After more than three months closed, Gallery 2 in Grand Forks is ready to welcome visitors again. Armed with a clear plastic shield at a greeting desk in the old courthouse’s lobby and pumps of hand sanitizer, the art gallery and visitor information centre opened its doors to the public on June 25.
Reflecting on closing the gallery due to COVID-19 in March, director/curator Tim van Wijk said the hiatus has given staff some time to execute some needed changes.
“The bad news is that we can’t do things the way we’ve been doing them, [but] the good news is that we can’t do things the way we’ve been doing them either,” van Wijk said. An added plus through the pandemic is that the Gallery was able to keep all staff employed, and recoup some potential lost funds through a grant from the Vancouver Foundation. The institution’s annual August Taps and Tapas event has been cancelled, and its November wine tasting may be in doubt too. The two fundraisers, van Wijk said, netted the gallery around $18,000 last year.
From basic updates like replacing the 40-year-0ld carpet that lined the curling stairs and upper balcony, to revamping how the gallery interacts with people online, van Wijk and staff have adapted to a foreseeable future of blended in-person and online engagement.
“I firmly believe that viewing art in a gallery is something you can’t get at home,” van Wijk said. It’s fair to say that appreciating the scale of the immersive audio-visual exhibit in the Reid Gallery falls flat on an iPad screen. The hand-washing sequence in Ian Johnston’s “Fine Line: Check Check” now bears new connotations (though it is still available to watch through the gallery’s website.)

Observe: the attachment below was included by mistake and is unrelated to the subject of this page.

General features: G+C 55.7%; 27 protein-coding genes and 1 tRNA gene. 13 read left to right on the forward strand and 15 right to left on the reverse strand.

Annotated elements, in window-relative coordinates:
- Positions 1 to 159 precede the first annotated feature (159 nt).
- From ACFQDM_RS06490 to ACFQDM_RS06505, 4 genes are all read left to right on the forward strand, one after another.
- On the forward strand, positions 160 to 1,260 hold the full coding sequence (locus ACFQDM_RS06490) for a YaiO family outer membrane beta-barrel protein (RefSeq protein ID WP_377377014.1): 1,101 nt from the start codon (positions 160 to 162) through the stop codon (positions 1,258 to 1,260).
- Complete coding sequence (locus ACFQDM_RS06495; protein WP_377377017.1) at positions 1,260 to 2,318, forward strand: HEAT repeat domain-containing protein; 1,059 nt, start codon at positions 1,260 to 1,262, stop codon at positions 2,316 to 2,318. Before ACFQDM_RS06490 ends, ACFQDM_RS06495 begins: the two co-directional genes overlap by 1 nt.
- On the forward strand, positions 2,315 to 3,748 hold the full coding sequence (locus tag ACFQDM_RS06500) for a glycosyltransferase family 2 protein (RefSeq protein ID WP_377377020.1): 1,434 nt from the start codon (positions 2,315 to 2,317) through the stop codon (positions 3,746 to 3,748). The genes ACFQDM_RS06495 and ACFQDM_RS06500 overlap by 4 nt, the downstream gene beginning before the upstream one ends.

As do the panoramas in Meghan Krauss’ “Observer, Observed” series, which showcases dozens of tourists crowded around landscapes in Canada and Iceland, all seeking the perfect Instagram shot. The pictures are now snapshots of a time before social distancing was in the common parlance.
While visitors are permitted (with limits on numbers of people allowed in a given section at a time), Gallery 2 won’t be running in-person summer camps this year. Instead, the gallery will be sharing “Engage with Art” videos that showcase its permanent collection. Viewers are encouraged to ask questions about the pieces and take inspiration away to create their own.
On Thursdays, the gallery will share “Fun with Art” videos, which will lay out activities that can be done by all ages. These activities are designed to be fun and explore different, techniques, styles, and formats.
There is no registration or fee to participate in the summer art programs, and they are suitable for all ages. While we are not able to offer in person summer art programs due to COVID-19, we look forward to having you to join us this summer in making art!